You may be wondering why seemingly trivial updates to your site cost so much. The answer depends on the circumstances, and is usually full of technical details you may not understand.
However, there are some common themes. Often, the developer tasked with the update isn’t the developer that made the site. Despite Drupal being one platform, there’s a few different versions in circulation and many ways to skin the cat that is your site. Also, the developer tasked with your maintenance may not be familiar with the modules your site uses, or how they’re configured.
But all is not dark and bleak. In fact, there are a few tips that Drupal website owners can use to lower the costs of their Drupal services.
Unravelling the Mystery
From the developer side of things, a maintenance task received starts out as a mystery. The first step is unravelling the mystery. I have to familiarize myself with the site:
- What version of Drupal is it running?
- What are the credentials to their server?
- Where is Drupal installed on their server? (You’d be shocked how long this can take.)
- Is there a revision system in place using Git or SVN?
- Is there a development and/or staging environment where the fix should be tried out first?
- Is there some special way to deploy code from development to staging and staging to production?
Only after ALL these questions are answered can the next step begin.
Next comes the understanding of the client’s request. When a developer receives a ticket, it often comes with a conversation thread between a project manager and a client. The back and forth can be illuminating, confusing, or both. It can sometimes sometimes take up to 20 minutes and a conversation with the project manager to understand what the problem is.
After all that, the developer has to be able to reproduce the issue. Some tasks bounce between the developer and client, often times through a PM, several times, before the developer understands the situation well enough to reproduce the error. There’s a lot a client can do here to reduce unnecessary communication and the costs associated with PM and developer time.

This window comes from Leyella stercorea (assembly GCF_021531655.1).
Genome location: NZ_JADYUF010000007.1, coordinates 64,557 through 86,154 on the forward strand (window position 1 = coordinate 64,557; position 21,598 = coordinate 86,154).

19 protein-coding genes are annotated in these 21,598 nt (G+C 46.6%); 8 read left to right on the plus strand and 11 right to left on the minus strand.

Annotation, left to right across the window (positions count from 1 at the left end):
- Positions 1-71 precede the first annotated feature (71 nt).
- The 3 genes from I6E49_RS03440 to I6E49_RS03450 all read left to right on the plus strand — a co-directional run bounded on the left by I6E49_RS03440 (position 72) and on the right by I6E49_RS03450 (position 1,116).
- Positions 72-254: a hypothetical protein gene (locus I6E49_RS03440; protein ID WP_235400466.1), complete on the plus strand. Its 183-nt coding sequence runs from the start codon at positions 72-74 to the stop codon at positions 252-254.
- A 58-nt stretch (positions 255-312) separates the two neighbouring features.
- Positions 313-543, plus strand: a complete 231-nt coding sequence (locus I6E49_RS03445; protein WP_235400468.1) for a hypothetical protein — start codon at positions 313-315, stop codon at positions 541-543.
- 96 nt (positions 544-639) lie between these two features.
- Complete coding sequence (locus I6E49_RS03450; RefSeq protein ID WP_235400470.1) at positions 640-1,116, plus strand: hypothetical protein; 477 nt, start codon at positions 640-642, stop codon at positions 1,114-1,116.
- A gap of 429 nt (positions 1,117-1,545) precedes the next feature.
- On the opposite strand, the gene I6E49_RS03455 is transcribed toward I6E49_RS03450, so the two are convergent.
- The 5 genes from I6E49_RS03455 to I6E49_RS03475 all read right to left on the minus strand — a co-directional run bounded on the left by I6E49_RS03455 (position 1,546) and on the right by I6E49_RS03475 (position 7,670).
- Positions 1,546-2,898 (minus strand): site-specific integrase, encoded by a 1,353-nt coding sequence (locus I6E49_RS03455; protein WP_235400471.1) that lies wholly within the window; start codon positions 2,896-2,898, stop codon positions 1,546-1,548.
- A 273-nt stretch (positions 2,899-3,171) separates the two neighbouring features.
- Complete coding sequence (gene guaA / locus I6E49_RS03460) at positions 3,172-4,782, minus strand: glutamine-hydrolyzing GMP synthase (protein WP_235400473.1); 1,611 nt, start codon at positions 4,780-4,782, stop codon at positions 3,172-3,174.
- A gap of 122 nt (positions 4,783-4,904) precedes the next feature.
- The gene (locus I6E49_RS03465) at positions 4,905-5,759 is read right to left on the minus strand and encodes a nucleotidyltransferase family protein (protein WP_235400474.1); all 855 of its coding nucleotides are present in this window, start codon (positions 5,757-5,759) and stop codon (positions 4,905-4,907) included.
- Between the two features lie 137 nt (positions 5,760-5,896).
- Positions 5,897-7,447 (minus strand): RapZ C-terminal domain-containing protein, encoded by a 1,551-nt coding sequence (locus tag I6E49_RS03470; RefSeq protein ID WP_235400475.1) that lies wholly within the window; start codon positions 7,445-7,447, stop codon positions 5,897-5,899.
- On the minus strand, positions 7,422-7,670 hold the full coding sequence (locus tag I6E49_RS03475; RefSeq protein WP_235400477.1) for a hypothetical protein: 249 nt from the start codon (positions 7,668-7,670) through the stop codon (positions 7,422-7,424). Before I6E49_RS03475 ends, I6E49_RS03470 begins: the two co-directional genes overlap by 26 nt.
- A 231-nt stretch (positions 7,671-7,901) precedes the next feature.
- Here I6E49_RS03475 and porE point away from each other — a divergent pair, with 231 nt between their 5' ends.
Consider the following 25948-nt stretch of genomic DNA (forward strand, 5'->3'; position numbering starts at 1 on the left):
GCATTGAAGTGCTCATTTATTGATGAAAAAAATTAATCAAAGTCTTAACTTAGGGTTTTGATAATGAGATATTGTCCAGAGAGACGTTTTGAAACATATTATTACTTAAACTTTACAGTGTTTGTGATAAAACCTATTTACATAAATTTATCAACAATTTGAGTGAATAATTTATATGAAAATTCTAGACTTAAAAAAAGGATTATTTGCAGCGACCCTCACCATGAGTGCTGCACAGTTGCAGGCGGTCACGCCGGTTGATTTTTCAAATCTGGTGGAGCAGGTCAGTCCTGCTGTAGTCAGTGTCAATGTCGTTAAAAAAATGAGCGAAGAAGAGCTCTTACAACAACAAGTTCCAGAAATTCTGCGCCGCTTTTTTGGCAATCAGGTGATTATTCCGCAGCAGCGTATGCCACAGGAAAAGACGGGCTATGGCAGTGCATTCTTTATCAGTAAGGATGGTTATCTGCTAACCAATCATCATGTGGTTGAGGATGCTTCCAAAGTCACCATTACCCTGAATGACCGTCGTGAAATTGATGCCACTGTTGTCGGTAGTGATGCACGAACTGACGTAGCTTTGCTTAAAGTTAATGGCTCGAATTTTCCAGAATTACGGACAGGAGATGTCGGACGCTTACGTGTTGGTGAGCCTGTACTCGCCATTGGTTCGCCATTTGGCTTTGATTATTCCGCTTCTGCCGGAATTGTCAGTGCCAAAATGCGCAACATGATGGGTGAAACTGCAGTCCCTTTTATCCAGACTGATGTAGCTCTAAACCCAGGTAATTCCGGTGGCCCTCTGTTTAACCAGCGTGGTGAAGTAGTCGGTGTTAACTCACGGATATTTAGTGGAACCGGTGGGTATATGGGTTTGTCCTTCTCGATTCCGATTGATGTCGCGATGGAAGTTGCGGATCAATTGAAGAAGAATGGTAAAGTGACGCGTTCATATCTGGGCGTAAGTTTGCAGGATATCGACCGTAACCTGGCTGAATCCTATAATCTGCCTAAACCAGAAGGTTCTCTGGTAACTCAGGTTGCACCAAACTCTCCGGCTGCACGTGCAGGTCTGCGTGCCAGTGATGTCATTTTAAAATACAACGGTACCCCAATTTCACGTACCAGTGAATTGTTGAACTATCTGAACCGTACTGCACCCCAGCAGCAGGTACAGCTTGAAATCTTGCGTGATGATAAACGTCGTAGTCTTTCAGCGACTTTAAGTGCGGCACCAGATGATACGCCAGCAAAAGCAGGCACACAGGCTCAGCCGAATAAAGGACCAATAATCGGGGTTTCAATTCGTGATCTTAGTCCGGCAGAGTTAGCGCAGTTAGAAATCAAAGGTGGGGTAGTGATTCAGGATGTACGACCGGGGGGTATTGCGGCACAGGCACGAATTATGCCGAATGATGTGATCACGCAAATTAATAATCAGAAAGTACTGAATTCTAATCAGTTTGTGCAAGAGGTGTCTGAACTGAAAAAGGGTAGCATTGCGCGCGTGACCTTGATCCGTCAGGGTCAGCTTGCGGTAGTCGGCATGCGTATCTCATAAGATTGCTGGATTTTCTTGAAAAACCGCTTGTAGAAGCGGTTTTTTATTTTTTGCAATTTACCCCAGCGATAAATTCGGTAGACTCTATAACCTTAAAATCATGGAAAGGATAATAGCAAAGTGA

Here are 5 ways to lower your maintenance costs.
1. Stick with one developer
No one knows your site better than the person who made it. If you explain your issue to them, they don’t have to unravel a mystery and acquaint themselves with your particular Drupal installation. When your developer is familiar with your site, they may know how to fix the issue before they’ve even finished reading the ticket.
Although sticking with one developer isn’t always possible, doing so will always save you time and hassle. If you switch developers, by choice or by necessity, expect some higher costs while your new partner is getting to know your website.
2. Make clear requests
When making a support request, include screenshots and URLs. Include operating system, browser, browser version, and explain the steps you took so your developer can recreate the problem.
This is a big one. The back and forth between developers, project managers and clients just to understand an issue can become quite expensive. I’d estimate the cost of communication for a trivial update can be as high as 90%; it’s not uncommon for it to be 50%. Anything you can do to clearly state the issue and ensure it can be understood and reproduced will save you lots of hard-earned money.
3. Opt for simplicity
When your developer presents you with several options to move forward with something, it’s always a good idea to ask which is the simplest option. That option will likely be best for all parties. Not only will it take less time to implement, but it makes your site easier to understand in the future. Your developer(s) will also thank you for it!
4. Use the established request process
Email may suffice for some forms of communication, but project management is not one of them. We use TeamWork for our project management for a host of reasons: clients have access to this online space and requests made through it instead of email save a step for the project managers.
More often than not, requests are pasted from email into Team Work, and sometimes the lack of context adds to the confusion. Skip that step! Use the request process established by your project manager to save time… and money.
5. Bundle small maintenance issues together
Have a series of small updates to be made? If the change isn’t that urgent and isn’t compromising functionality, wait a bit. Pooling your small changes together helps your developer start working on your issues just once to take care of several updates. If there’s something developers can’t stand, it’s having our attention being pulled 10 ways at once. It’s not just stressful – it’s inefficient. Pooling changes goes a long way to avoid that.
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